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Press translations [Japan]. Social Series 0156, 1946-01-10.
Supreme Commander for The Allied Powers. Allied Translator and Interpreter Section.

translation-number: social-0692

call-number: DS801 .S84



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GENERAL HEADQUARTERS
SUPREME COMMANDER FOR THE ALLIED POWERS
ALLIED TRANSLATOR AND INTERPRETER SECTION
PRESS TRANSLATIONS
No. 692 Date: 10 Jan 46

SOCIAL SERIES: 156

ITEM 1 Infringement of Civil Rights by the Police on the Increase - Provinial Newspaper Shinano Mainichi Shimbun (MAGAGO) - 31 December 1945. Translator: H. Nishihara.
Summary:
Recently several cases have occurred of criminals being put on trial by a court, confessing to a crime as the result of investigations by the prosecutor, and then denying all confessions and pleading not guilty. The accused, in more than 20 cases of burglary, black marketeering, and assalt, denied their confessions in the Provincial Court and the District Court in NAVGANO. They said that they were forced to make confessions by police beating and torturing them, thus claiming an infringement of their personal rights. In court this gives the accused an advantage. West of them have their punishment reduced or are given a stay of execution. On the other hand, many accused lie in court and judges admit their statements. As a result the juridicial authorities may be disgraced, and many of them are apprehensive on this point.
SHIMOJAWA, Denji, age 34 a demobilized soldier of IIYAMA-Cho, SHIMO-MIZU, was accused of selling stolen goods at blackmarket prices. He stated, however, that the goods were given to him as an allocation from the army, and that he was forced to make a confession to the effect that he had stolen them. The commanding officer of his division was called as a witness and it was discovered that the statements of the accused were true. The accused was freed.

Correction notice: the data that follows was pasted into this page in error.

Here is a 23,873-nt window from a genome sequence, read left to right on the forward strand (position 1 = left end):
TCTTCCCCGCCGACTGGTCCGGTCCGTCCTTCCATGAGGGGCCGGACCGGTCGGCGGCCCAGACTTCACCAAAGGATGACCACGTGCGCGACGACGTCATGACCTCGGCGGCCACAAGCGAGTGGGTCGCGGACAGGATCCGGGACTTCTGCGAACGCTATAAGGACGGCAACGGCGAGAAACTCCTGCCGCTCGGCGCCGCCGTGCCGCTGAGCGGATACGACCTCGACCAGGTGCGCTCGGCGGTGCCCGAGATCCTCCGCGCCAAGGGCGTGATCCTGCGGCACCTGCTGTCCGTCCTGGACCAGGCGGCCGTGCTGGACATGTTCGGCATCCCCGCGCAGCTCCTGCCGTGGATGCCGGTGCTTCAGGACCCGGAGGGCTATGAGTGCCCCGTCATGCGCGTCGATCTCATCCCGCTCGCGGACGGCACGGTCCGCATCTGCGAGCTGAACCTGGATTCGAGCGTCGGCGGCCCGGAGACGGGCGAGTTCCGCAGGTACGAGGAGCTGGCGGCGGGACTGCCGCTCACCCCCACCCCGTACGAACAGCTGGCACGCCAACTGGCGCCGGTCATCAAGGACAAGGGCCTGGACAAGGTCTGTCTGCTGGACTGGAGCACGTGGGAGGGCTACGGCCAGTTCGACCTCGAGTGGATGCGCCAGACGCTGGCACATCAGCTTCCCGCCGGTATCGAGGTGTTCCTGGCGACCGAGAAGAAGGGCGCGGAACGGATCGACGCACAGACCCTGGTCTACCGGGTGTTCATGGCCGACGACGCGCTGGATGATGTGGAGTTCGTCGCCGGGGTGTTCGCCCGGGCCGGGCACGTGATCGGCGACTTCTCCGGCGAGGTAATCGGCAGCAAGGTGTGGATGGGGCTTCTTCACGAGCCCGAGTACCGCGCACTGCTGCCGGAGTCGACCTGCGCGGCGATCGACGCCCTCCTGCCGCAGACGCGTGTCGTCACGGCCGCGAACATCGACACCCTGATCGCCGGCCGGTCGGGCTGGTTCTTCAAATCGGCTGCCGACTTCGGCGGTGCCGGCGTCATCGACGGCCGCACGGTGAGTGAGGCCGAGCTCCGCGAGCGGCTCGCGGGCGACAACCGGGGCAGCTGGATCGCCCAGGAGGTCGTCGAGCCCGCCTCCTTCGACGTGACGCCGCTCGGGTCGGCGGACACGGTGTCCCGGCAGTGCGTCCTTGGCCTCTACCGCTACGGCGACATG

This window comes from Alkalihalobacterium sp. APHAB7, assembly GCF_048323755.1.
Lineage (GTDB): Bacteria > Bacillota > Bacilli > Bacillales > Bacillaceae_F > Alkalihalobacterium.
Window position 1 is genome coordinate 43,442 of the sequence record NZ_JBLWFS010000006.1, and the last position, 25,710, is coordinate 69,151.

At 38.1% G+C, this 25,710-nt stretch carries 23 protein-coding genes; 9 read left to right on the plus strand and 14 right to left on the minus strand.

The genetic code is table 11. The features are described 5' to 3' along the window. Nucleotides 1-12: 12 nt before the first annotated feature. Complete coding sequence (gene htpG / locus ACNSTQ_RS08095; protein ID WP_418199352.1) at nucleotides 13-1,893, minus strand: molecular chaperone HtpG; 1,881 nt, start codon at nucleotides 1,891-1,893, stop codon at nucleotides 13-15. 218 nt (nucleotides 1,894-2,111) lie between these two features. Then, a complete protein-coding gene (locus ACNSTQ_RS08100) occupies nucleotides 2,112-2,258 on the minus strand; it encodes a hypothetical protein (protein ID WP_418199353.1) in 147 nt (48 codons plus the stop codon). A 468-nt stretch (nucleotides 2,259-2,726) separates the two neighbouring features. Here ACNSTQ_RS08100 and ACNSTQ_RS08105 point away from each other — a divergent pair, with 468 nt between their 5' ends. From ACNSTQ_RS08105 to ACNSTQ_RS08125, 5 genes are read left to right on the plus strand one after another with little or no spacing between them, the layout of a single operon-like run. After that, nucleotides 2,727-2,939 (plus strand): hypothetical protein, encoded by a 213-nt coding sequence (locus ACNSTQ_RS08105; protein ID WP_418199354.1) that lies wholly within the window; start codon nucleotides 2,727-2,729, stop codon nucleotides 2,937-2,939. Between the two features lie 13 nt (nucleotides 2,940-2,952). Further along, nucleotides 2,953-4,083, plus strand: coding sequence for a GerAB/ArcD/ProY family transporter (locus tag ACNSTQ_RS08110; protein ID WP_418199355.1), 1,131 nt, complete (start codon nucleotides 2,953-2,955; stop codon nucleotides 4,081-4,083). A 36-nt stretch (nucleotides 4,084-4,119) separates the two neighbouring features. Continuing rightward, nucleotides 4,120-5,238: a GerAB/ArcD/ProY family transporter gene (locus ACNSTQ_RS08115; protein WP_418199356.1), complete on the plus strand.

KITAYAMA, Harukichi, age, 43 of MAMITAKATOSUMI - Mura was arrested in the act of stealing 25 kan of apples. He was accused of stealing 15 times, but actually stole only twice or three times. However, in a police office, a policeman before beating him, said that he should make it 15 times and his situation would not be worse. When the prosecutor demanded five years imprisonment, the accused revealed the facts, which surprised both the prosecutor and judge. A stay of sent nee was granted. In this connection, the public prosecutor's office stated its opinions as follows:
"Those who are accused for the first time deny[illegible]any confession they make, but the habitual criminals do not, because they know it will not be to their advantage to do so. In general the police have been inactive of late due to lack of self-confidence. If this tendency continues, the law may become despised, with the police loosing their power and crime arising to terrible heights. Personal rights must be highly considered, but police officers must be determined to fight evilness. They must not misuse their power or crimes will increase, and the police will lose their ability to keen peace. The latest tendency is for the accused to try for reduction of their sentences by saying they were forced to take confessions under torture. Judges must not take the easier way of admitting all the statements by the accused. If such practices continue, we shall have to take strong measures to stop them

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SOCIAL SERIES: 156 (Continued)
ITEM 2 Orderliness Before Liberty - Provincial Newspaper Shimeno Mainichi (NAGAMC) - 1 January 1946. Translator: C. Gilbert.
Summary: